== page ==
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Location: Toronto, Ontario, Canada

Writer/Curator/Founder of The Autism Acceptance Project. Contributing Author to Between Interruptions: Thirty Women Tell the Truth About Motherhood, and Concepts of Normality by Wendy Lawson, and soon to be published Gravity Pulls You In. Writing my own book. Lecturer on autism and the media and parenting. Current graduate student Critical Disability Studies and most importantly, mother of Adam -- a new and emerging writer.

“There is no hope unmingled with fear, and no fear unmingled with hope.” -- Baruch Spinoza

Saturday, June 02, 2007


Empowering Allies

Phil Schwarz wrote this great piece titled "Identifying, Educating and Empowering Allies" which was posted on from the 2004 Autreat session. Here is a paragraph:

Characteristics of Good Allies

Again, the gay community's model points the way here: the number of parallels between characteristics of good straight allies to gay people, and characteristics of good non-autistic allies to autistic people, is striking and significant.

But the gay community is not the only one with relevant models and experience here. In fact the following list was adapted from a women's rights organization's manual for male allies. (NY State Office for the Prevention of Domestic Violence Bulletin, What Makes a Good Male Ally?):

* They are able to take direction and leadership in work as an ally from autistic people.

* They understand that autistic people's empowerment is not a threat, but rather an additional strength.

* They listen to autistic people and have a willingness to "call out" other non-autistic people on autistic people's issues.

* They do not try to define the problems that autistic people share with them.

* They are willing to take a stand on issues of discrimination and exclusion by being vocal about them.

* They advance their perception of autism and autistic people by listening and talking to us and by challenging "conventional wisdom" & stereotypes about us.

* They model behavior for their friends and other non-autistic people by letting others see their example.

* They work to help unburden other non-autistic people of the misconception that autistic self-advocacy is about "attacking parents"

* They are willing to hear autistic people's reality "full out", with the realization that there are aspects of this reality that will be foreign to them.

* They are not struggling with their own identity and self-esteem, and do not need to prove that they are "normal"

* They are nonjudgmental — which implies equality and respect.

* They understand that autistic people know that all non-autistic people are not "the enemy".

* They are working to change the culture of mainstream autism organizations so that other non-autistic people can publicly voice their support for autistic self-advocacy.

* They don't assume that high-profile people in the "autism establishment" are automatically allied with us because of their credentials or positions of organizational leadership.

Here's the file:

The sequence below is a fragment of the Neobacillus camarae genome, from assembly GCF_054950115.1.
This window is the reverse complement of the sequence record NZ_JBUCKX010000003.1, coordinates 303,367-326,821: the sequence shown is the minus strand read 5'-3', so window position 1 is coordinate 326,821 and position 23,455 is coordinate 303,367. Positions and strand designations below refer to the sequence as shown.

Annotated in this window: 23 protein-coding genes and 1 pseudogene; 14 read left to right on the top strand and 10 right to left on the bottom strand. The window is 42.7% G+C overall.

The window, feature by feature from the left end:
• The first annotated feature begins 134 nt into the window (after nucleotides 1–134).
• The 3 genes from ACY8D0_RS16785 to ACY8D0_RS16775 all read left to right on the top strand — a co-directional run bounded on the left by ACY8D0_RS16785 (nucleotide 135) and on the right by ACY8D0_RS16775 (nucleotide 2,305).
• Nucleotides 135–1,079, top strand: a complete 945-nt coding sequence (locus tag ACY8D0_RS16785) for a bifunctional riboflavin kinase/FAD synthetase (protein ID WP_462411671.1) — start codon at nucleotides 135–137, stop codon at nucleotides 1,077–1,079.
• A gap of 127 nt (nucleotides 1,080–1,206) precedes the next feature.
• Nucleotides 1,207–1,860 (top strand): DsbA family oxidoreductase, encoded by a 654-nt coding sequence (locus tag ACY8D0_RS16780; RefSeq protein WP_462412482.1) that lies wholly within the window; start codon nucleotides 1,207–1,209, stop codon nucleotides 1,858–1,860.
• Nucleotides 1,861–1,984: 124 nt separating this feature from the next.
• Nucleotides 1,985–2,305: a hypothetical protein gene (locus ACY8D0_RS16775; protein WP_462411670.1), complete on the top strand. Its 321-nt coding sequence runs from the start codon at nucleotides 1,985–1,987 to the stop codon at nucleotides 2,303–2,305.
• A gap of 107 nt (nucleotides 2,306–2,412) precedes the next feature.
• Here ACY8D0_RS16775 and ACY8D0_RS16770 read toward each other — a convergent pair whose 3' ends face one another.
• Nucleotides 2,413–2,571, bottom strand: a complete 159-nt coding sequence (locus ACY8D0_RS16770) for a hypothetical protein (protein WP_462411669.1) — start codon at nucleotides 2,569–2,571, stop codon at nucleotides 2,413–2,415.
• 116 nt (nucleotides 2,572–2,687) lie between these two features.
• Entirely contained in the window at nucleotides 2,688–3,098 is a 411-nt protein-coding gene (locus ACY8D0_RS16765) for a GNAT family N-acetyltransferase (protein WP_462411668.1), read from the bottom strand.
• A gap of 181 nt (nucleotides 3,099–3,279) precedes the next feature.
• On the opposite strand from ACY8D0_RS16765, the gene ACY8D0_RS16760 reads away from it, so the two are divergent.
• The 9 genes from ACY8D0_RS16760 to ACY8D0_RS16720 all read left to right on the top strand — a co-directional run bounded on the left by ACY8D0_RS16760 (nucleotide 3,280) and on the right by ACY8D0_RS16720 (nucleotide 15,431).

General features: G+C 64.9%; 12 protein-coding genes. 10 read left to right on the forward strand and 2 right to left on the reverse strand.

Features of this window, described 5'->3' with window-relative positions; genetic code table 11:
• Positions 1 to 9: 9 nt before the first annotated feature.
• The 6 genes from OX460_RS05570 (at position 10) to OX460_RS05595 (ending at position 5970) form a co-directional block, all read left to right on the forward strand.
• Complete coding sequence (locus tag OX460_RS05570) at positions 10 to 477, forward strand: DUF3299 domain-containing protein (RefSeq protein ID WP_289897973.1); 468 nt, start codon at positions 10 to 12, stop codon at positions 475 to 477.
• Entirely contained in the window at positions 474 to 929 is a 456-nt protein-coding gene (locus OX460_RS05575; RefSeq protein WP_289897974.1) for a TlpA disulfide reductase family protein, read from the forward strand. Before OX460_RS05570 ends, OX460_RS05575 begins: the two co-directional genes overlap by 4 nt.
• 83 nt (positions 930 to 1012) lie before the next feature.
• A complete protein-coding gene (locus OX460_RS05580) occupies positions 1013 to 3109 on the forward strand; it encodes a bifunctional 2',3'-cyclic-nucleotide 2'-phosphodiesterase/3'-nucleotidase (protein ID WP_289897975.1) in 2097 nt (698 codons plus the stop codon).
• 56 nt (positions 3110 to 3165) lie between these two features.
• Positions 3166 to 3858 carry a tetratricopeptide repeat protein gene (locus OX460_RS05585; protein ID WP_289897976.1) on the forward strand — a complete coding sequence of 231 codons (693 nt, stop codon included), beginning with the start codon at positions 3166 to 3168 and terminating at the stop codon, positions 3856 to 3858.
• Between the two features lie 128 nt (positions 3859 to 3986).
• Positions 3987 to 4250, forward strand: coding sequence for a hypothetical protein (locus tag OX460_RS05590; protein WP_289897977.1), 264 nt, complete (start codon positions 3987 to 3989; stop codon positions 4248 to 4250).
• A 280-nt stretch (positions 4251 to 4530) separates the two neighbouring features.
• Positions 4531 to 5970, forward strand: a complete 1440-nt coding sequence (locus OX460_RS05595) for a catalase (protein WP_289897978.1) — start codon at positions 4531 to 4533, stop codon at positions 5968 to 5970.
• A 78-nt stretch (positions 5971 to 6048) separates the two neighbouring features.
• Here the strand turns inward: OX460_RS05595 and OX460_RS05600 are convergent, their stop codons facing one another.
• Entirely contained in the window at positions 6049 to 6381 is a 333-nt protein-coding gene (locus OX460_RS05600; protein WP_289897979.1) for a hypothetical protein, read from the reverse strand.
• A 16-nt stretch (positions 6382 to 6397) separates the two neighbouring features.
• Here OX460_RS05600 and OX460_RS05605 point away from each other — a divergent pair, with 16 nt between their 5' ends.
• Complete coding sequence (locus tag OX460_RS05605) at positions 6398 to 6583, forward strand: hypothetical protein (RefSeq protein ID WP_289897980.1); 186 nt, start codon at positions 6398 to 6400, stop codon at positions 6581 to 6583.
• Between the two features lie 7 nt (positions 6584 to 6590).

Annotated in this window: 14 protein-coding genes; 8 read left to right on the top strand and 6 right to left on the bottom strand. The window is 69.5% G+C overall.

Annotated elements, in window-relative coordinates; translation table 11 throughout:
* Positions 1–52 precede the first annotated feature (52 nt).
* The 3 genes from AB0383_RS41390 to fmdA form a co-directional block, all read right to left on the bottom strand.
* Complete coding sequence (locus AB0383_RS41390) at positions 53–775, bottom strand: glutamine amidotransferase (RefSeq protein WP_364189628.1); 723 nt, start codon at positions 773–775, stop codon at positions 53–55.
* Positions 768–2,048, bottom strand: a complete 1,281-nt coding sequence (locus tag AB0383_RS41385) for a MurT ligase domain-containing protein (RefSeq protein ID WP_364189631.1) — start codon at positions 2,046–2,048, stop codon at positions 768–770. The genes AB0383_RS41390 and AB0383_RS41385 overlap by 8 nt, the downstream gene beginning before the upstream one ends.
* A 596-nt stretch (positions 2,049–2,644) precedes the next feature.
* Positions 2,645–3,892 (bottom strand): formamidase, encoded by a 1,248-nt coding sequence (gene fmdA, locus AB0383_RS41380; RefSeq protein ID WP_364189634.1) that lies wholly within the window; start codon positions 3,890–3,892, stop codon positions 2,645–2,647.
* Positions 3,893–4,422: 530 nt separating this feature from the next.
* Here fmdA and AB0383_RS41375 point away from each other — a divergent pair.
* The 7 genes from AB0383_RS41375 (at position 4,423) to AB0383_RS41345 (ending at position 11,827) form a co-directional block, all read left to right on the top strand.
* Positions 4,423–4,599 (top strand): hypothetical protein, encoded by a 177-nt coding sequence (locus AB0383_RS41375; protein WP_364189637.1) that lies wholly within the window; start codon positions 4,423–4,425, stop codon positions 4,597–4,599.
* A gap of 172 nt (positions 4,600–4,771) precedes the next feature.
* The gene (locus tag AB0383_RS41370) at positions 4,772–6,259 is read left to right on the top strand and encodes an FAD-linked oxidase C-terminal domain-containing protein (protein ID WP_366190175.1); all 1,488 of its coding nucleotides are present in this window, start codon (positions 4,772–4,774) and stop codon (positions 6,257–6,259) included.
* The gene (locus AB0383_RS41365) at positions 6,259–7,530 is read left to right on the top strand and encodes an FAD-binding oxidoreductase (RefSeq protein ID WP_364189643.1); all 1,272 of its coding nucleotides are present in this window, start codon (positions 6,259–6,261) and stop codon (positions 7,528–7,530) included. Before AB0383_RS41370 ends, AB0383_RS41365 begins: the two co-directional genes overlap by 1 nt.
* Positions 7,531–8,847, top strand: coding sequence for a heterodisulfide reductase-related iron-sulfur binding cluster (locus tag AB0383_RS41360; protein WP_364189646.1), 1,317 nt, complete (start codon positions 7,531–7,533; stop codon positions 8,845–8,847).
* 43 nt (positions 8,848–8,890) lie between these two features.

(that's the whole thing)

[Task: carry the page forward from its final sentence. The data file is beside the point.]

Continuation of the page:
* They have done their personal work to become aware of their own issues relating to the issues autistic people face.

* They listen, but don't try to "fix" the problem by themselves.

Considering the discussion of yesterday, Phil recommended that we all take some time to read that piece once again. Thank goodness we have people who want to stand together and parents and supporters who want to learn.


Anonymous Anonymous said...

I've never seen that list. I think its great. If Phil is reading, can I turn that list into a video? I'll make sure Phil get's full credit.


9:06 AM  
Blogger Suzanne said...

CS- you'd be The Man to take on that project! I hope you do. suz

2:06 PM  
Anonymous -Brian- said...

Even though I had not seen that list before, after reading it, I find that everything that I have said has been in keeping with that list.

That's the point--if you have goodwill within you, and are willing to stand up to discrimination with allies on your side, then whatever you do will match with others. It's not a matter of who you are, but of what you do, and how supportive you are of others, towards a goal (that goal being the advocacy and encouragement of autistic individuals, and their families, and their communities, and their lives). Any form of discouragement is counter-productive towards that goal. Each and every one of us needs personal support.

A person need not have read the list or even heard of it to practice its principles...

4:14 PM  
Anonymous Anonymous said...

Just wanted to leave some support for you and your work today. I think this is a great list. And I think you host a great blog and that The Autism Acceptance Project is wonderful. Perhaps every one knows this - just wanted to remind YOU. - Missy

11:54 PM  
Anonymous Anonymous said...

I think my favorite part of your blog has got to be the name. I wanted to recommend a read from Dr. Blaylock regarding autism

11:04 AM  
Anonymous -Brian- said...

As far as the causes of autism, that, in itself, is veering away from the joy of autism, as people search for professional answers rather than listening, with their soul, to the flow of the autistic child, adolescent, or adult.

The real joy is not in knowing the details (scientific or otherwise), but in the landscape of the autistic mind as it searches beyond the facts of daily living into the unknown beyond anyone's imagination...with pure joy...

7:34 AM  
Blogger Raechel said...

My name is raechel and i have an 11 year old sibling with autism. I created a blog special for siblings because i wanted siblings to have someone like them to talk to. the url is tell your kids about it! Thanks!

2:20 PM  

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